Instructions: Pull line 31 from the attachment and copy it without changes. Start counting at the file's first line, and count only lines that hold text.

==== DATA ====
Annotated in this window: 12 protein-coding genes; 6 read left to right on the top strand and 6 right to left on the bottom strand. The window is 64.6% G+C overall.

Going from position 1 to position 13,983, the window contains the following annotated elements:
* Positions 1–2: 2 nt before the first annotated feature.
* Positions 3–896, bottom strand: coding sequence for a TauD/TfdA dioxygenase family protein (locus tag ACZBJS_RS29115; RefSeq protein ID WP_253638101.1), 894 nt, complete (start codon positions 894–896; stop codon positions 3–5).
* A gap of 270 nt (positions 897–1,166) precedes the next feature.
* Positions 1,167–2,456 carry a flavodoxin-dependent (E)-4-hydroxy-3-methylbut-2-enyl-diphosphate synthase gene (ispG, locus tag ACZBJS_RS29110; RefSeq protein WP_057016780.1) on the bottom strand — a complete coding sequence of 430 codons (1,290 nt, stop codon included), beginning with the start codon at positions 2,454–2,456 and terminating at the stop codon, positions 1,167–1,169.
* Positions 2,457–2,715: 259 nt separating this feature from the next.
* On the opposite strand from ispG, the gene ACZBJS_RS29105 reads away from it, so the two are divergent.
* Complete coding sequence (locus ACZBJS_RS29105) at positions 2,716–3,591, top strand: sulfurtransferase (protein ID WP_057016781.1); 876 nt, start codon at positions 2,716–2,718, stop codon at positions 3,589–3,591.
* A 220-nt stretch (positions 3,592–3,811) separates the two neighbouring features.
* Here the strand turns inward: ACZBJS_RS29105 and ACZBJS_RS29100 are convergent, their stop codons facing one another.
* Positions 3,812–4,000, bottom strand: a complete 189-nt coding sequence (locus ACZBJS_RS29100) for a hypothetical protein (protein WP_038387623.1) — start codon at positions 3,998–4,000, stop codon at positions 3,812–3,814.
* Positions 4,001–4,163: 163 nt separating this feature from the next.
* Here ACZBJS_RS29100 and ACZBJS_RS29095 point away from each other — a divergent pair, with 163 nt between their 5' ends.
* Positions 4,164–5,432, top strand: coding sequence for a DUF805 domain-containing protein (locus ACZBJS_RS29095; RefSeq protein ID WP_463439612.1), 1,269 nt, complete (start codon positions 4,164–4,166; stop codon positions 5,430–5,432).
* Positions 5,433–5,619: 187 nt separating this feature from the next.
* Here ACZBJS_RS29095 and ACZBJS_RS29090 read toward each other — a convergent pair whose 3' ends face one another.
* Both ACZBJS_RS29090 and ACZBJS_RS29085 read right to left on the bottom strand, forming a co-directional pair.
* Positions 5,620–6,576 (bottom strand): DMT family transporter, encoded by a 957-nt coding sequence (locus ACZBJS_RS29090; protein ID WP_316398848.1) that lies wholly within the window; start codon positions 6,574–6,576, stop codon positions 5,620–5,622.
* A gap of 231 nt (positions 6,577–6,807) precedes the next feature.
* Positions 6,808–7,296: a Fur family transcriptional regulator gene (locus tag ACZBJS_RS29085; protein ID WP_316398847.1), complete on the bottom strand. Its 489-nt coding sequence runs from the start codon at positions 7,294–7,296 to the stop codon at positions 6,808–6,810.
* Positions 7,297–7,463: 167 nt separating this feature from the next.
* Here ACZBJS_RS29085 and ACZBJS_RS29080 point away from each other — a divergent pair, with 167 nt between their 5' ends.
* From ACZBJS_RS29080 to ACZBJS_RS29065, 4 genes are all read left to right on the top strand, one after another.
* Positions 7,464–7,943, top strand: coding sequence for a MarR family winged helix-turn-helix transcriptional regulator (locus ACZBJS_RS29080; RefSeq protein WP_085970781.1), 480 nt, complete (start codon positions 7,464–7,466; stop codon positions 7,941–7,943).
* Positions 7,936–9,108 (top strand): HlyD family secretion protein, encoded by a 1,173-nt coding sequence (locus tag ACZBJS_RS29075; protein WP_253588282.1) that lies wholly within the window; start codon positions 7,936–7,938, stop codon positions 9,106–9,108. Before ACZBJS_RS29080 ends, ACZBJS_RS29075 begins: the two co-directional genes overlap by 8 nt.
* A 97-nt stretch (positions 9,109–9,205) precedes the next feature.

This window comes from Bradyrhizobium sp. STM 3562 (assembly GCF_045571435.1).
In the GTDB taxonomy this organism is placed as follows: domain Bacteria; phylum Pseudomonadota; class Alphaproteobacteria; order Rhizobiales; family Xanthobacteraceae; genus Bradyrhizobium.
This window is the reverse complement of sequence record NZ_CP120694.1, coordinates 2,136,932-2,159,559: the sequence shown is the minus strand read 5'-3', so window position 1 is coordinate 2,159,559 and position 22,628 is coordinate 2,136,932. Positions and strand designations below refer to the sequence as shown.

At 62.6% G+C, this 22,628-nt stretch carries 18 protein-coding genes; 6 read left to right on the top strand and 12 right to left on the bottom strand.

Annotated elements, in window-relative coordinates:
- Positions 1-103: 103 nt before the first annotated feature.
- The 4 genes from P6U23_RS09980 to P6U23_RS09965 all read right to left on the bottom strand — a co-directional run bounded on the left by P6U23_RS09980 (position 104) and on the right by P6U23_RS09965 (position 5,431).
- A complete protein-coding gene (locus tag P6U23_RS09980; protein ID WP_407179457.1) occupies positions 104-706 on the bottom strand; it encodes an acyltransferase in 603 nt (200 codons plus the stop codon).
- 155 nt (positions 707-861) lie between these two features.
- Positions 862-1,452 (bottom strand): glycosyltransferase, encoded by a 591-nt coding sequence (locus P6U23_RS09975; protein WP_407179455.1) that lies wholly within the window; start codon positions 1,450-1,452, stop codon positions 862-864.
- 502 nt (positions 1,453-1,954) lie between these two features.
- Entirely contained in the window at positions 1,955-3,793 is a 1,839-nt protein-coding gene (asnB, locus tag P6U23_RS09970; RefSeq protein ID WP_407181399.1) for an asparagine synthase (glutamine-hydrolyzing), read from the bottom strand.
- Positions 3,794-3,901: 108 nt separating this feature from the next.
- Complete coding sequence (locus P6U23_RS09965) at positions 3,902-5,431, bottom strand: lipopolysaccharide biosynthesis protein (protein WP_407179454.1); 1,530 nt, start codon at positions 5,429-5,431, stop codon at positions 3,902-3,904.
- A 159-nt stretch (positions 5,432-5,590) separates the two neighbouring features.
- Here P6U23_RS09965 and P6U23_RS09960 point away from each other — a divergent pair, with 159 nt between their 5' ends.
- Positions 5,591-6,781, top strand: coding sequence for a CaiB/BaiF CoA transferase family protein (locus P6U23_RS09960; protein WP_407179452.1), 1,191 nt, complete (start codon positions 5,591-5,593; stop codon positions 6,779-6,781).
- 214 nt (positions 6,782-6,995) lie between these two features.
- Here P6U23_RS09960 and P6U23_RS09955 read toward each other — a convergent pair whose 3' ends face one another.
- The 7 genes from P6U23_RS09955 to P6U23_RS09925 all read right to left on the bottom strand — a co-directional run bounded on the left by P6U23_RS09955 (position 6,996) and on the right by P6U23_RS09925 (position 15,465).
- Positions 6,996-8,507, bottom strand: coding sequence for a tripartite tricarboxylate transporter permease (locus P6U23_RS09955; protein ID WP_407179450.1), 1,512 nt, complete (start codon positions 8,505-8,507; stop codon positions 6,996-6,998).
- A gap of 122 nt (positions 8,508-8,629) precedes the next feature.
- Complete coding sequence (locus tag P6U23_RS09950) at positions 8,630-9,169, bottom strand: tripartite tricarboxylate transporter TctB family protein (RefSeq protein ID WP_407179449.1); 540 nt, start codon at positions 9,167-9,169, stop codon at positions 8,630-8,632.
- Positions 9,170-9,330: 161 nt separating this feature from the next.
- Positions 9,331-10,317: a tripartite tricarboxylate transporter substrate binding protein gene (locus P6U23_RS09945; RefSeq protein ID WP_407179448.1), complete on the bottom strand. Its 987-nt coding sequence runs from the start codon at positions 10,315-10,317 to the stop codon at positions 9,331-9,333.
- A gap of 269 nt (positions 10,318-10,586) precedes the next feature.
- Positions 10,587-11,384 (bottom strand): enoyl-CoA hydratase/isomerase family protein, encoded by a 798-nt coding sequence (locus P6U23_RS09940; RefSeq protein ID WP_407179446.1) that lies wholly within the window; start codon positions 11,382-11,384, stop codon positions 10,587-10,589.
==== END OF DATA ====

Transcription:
At 62.6% G+C, this 22,628-nt stretch carries 18 protein-coding genes; 6 read left to right on the top strand and 12 right to left on the bottom strand.